Well, apparently that's the next line of research, and about time too I say, although I'm not sure how they plan to tell if it's injury or a bad roll of the genetic dice (maybe looking for more global damage?)

I am, however, overjoyed to see that perhaps there will be meaningful behavioural strategies used for addiction, instead of strategies based upon untested theories or ideologies.

And if anybody does think that I'm trying to find excuses for people: grow up.

The big question is not whether somebody has a mitigating factor for behaviour, it's their reaction - to seek (or accept) help or to continue with behaviour which is destructive to their physiology, finances and relationships and which may, by the time they're offered help, have got them in serious trouble with the law.

Tuesday, 14 August 2007

"Oh, I see you've had your leg off"

Biker fails to notice missing leg - Courier Mail.

By itself, that headline is worthy of note, but then you read the actual article: "He felt excruciating pain, but did not notice that his right leg was missing until he stopped at the next junction, the paper quoted local police as saying."

Huh? Right leg, if the Japanese have their bikes set up as we do, is rear-wheel braking and, well, balance. Surely you'd notice something. Presumably he either doesn't use the rear brake a lot or didn't need to at that point. In fact, just cornering would reveal the loss of that foot anyway.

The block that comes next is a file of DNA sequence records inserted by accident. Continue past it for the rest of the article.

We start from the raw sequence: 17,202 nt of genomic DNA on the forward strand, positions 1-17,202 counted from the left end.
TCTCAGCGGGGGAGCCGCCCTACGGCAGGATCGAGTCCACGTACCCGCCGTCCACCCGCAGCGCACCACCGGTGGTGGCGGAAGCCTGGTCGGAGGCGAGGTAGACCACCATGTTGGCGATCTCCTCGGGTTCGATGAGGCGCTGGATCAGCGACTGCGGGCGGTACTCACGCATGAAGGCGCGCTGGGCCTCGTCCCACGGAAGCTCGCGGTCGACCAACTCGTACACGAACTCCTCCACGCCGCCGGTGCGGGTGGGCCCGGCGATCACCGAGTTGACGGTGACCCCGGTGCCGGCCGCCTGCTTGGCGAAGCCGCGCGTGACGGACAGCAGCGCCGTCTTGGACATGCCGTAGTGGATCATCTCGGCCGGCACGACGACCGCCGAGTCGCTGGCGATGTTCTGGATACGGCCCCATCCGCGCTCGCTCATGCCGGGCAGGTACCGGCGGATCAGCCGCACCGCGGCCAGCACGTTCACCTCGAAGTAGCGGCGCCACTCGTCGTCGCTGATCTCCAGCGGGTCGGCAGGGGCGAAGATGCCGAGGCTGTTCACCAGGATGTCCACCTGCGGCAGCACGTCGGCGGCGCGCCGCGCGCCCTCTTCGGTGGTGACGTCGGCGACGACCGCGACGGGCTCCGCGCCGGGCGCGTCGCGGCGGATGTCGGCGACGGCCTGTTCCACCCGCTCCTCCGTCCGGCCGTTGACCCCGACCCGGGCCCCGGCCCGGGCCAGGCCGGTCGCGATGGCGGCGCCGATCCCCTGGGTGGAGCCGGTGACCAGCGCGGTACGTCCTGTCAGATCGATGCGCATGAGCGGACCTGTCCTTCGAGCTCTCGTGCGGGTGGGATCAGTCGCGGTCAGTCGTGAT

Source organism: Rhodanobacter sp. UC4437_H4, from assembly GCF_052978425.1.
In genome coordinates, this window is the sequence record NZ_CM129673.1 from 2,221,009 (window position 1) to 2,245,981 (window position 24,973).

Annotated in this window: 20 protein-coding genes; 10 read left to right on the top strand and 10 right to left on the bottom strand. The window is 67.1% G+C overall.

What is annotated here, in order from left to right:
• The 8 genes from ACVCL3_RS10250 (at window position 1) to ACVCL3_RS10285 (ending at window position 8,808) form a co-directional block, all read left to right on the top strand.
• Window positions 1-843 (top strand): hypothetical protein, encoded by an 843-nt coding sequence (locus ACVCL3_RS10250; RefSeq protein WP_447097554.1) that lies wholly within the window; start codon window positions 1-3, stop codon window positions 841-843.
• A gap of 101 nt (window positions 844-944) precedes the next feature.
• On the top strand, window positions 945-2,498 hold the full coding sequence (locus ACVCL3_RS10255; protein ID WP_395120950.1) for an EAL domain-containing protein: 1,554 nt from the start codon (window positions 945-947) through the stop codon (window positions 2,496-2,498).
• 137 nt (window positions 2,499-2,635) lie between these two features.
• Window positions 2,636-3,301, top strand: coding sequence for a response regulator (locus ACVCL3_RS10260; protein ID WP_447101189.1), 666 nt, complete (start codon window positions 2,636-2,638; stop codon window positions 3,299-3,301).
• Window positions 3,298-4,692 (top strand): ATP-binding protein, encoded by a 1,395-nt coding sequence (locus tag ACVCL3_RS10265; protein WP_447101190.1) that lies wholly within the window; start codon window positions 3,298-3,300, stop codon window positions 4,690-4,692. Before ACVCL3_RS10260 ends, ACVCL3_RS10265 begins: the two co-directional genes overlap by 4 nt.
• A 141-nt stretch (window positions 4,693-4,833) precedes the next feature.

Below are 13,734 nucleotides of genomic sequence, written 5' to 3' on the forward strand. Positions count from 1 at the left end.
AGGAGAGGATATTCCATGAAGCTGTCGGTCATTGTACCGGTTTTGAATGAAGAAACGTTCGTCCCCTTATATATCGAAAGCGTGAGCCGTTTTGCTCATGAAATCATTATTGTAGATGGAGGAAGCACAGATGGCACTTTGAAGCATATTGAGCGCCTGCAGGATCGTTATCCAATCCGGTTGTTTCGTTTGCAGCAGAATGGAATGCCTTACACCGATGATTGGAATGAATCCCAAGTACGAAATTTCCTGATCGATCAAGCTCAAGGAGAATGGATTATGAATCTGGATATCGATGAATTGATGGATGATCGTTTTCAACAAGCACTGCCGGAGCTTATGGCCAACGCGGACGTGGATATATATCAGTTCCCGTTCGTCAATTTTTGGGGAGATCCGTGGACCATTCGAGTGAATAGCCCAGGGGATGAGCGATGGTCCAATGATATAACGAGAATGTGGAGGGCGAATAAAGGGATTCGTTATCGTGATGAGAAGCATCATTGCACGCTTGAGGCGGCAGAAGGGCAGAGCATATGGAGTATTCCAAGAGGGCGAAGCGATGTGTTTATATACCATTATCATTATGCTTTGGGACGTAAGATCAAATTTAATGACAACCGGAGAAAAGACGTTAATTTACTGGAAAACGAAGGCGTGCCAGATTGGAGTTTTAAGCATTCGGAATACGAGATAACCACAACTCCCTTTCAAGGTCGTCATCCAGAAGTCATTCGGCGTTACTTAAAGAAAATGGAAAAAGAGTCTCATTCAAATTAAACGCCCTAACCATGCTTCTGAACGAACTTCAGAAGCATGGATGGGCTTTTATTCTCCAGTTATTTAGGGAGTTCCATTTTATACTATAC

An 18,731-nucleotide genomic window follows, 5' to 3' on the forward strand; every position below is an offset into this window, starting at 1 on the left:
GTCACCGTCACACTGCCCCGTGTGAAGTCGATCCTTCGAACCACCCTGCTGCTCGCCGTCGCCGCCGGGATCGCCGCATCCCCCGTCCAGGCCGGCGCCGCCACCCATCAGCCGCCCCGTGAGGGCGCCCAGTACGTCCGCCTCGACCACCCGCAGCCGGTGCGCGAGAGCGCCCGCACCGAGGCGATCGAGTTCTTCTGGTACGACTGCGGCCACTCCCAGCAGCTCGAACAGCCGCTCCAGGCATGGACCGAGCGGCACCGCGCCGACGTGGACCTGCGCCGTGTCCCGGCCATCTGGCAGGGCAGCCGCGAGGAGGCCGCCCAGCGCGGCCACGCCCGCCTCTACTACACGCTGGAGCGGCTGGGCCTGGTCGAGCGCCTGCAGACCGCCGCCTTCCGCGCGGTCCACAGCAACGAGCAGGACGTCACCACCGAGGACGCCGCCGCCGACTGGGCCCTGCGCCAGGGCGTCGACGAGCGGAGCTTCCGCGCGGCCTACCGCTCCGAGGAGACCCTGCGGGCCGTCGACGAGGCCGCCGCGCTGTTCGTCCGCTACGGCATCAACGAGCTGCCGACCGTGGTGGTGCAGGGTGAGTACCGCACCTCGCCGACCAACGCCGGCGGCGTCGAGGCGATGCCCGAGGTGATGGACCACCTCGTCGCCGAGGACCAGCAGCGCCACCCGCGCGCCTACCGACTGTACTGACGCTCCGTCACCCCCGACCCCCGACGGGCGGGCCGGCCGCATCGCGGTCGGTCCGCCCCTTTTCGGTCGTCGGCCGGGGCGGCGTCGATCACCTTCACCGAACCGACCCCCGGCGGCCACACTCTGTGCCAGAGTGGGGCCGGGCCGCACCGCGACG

What was he on?

And did he fall over when he stopped?

Edit: Whoops, fixed the link.

Sunday, 12 August 2007

Well, when you put it like that...

In 1964, Soichiro Honda insisted that all the marine engines produced by his company would be four-stroke on ecological reasons: "Because the water raises rice and the fishes live in the water, I don't want to contaminate it," he claimed.

Sounds so simple like that, doesn't it?

Dogs won't shit in their bed, why do we humans keep on doing it?

Friday, 10 August 2007

Clay Bennett

I really, really meant it.

From Royston with love

I love British tabloid journalism:

The 'honeytrap' girls who find out if your man will cheat.

I don't really think I need to comment on that.

Isn't "wrapped in the flag" a BAD thing?

Oh Telstra, how many reasons are there to hate thee?

Outsourced customer support, arrogant business practices, the general bad reputation of BigPond Internet, the outsourced customer officer who rang me to ask why we were no longer using Telstra, no longer being a public company, expecting us to pay line rental and maintenance charges on hardware built using tax dollars, Sol Trujilo's immense personal paypacket...